But it doesn’t stop at the Mishimas. Tekken is a case where a lot of characters started off as clones of someone else, but underwent divergent character evolution in later games to make themselves different. These pairs include King and Armor King(who was revamped in Tekken 5: Dark Resurrection), Kuma and Panda, Jack and Prototype Jack, Baek and Hwoarang(bizarrely, the latter in 3 had oddly similar albeit not identical moves to the former from 2, but when they appeared together in 5, the amount of identical moves they had increased notably) and Roger and Alex(because for some reason a raptor can be made to fight just like a wrestling kangaroo). Time eventually separated these characters from one another gameplay-wise when they originally existed as palette swaps or filler clones, akin to Fox and Falco from Melee to Brawl or Mario and Luigi from Super Smash Bros. to Melee.

In the end, there are a massive amount of fighting games that incorporate clones, and if we listed them all we’d be here all day (though some are way too easy; just look at Marvel vs Capcom 2 and it’s myriad semi clones and palette swaps given slots). It’s easy to see why one side can decry clones as the absolute worst when they expect new blood in a roster, but if there’s a small space to be filled, then they can’t be all that bad, especially if there are newcomers aplenty already.

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4 comments

  1. When it comes to fighting games, clones are still a mixed subject, some will say “wasted potential”, others will say “this clone feels better than the original”, first impressions for clones can be negative, but as time passes, we grow to accept this specific character(s), sometimes you just can’t make people happy.

  2. Smash, compared to other fighting games, is in a bit of a tricky spot when it comes to clones due to its status as a crossover. When a new character is announced, fans are already familiar with that character, and their minds jump to crazy new moveset potential based on their games. But when that character is revealed to be a simple copy-paste of another fighter’s moveset with some minor tweaking – such as when Dark Pit was leaked alongside the rest of Smash for 3DS’s cast – it becomes more of a letdown than it would be if the clone were a completely original character, like in other fighting games. Dark Pit could have had a legitimately interesting moveset, with his unlimited Power of Flight, staff, and potentially utilizing other weapons from Uprising such as claws – but instead, he was just a recolored Pit. One might argue that Pit and Dark Pit are so similar that they would obviously be clones, but while that is a valid point, pairs like Ness / Lucas and Link / Toon Link act as counterexamples.

    Furthermore, whenever the final character roster for a Smash game is revealed, fans’ minds jump to the characters who did not make it in. There are some fans who jump to the faulty conclusion that clones take up “slots” from other, full-fledged characters – for example, the idea that Lucina’s inclusion led to King K. Rool being excluded from the roster. A more valid argument is clones replacing other clones. There is evidence [1] that Alph was at one point considered at one point to make the leap from alternate costume to full-blown clone, and potentially use Rock Pikmin to differentiate him from Olimar. Alph was scrapped as a clone, however, and in his place we got characters like Dark Pit. Not to pick on Pit’s doppelganger again, but many fans are disappointed in Dark Pit (as well as Dr. Mario and Lucina to some extent) because of the clones that he replaced. Sakurai and the team could have added an Olimar who used only Rock Pikmin, or even something like Dixie Kong, but instead we got a recolored version of Pit with only minor differences on a few moves and a Side Special that was more fit as a custom move than a reason to include an entirely new character.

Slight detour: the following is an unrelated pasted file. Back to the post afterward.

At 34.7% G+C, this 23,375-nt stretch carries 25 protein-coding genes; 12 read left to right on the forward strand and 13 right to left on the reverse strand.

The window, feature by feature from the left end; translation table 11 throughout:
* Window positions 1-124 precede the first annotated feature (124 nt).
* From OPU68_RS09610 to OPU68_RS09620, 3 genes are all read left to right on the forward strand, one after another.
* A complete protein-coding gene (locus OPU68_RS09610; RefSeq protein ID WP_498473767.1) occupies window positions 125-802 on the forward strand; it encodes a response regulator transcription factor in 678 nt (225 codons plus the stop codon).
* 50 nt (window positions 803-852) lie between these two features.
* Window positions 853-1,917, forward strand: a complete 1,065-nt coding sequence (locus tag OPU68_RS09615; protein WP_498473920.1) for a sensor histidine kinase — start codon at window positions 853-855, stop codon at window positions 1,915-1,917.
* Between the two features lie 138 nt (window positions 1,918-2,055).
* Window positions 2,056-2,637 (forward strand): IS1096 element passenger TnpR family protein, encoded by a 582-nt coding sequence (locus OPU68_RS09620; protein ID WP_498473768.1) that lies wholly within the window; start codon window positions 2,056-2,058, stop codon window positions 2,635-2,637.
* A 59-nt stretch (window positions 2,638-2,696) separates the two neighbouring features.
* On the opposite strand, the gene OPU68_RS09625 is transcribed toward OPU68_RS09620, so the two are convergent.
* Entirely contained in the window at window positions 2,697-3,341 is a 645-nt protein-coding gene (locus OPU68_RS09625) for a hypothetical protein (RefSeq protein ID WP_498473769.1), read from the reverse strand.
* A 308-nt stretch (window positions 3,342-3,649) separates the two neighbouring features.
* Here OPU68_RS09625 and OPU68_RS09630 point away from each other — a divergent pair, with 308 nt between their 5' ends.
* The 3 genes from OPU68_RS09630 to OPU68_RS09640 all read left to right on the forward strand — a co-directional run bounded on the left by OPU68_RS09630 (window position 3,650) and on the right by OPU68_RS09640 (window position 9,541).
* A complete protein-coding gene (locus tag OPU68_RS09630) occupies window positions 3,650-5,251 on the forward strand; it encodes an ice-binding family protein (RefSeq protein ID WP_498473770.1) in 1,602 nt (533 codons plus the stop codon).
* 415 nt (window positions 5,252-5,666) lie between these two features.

The overarching theme here is the speculation and hype around Smash as a crossover franchise. Pulling characters from the biggest collection of gaming IP in the industry and beyond, Smash excites fans about what the next game could offer. Fans have connected with many of these characters outside of Smash, and everybody has that one character that they want to see in the game – or even just a character that they like from outside of Smash. But if that character is a clone, then the hype crashes and fans are let down. While other fighting games such as Street Fighter also have a lot of hype surrounding them, Smash is different in that it pulls together fan-favorite characters from all over gaming, meaning that fans have something to speculate over. Since fans do not know a character at all until they are introduced in Street Fighter itself, they do not have any expectations and thus are not as let down if that character ends up being a clone. Smash fans, on the other hand, spend a lot of time speculating about movesets, likeliness, etc regarding potential newcomers. Like in all aspects of Smash, in regards to clones the crossover aspect means that Smash can never fully please anyone, but that is a price worth paying in exchange for the hype and excitement that comes from gaming all-stars meeting in one title.

    [1] http://sourcegaming.info/2015/07/29/plucky-little-guys-olimar-and-alph-in-smash-4/